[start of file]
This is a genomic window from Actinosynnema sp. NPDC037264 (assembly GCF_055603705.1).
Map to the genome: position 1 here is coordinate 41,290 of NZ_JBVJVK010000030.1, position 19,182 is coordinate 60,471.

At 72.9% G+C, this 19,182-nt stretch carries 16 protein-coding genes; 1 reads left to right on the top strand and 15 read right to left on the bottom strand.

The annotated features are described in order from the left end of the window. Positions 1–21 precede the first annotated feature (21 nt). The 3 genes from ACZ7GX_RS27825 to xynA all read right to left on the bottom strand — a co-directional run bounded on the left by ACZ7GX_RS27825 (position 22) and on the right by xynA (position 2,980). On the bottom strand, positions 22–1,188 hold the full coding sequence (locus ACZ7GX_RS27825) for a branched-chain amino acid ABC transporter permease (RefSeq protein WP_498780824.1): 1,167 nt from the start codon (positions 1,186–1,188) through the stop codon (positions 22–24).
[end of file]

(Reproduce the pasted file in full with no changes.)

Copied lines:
This is a genomic window from Actinosynnema sp. NPDC037264 (assembly GCF_055603705.1).
Map to the genome: position 1 here is coordinate 41,290 of NZ_JBVJVK010000030.1, position 19,182 is coordinate 60,471.

At 72.9% G+C, this 19,182-nt stretch carries 16 protein-coding genes; 1 reads left to right on the top strand and 15 read right to left on the bottom strand.

The annotated features are described in order from the left end of the window. Positions 1–21 precede the first annotated feature (21 nt). The 3 genes from ACZ7GX_RS27825 to xynA all read right to left on the bottom strand — a co-directional run bounded on the left by ACZ7GX_RS27825 (position 22) and on the right by xynA (position 2,980). On the bottom strand, positions 22–1,188 hold the full coding sequence (locus ACZ7GX_RS27825) for a branched-chain amino acid ABC transporter permease (RefSeq protein WP_498780824.1): 1,167 nt from the start codon (positions 1,186–1,188) through the stop codon (positions 22–24).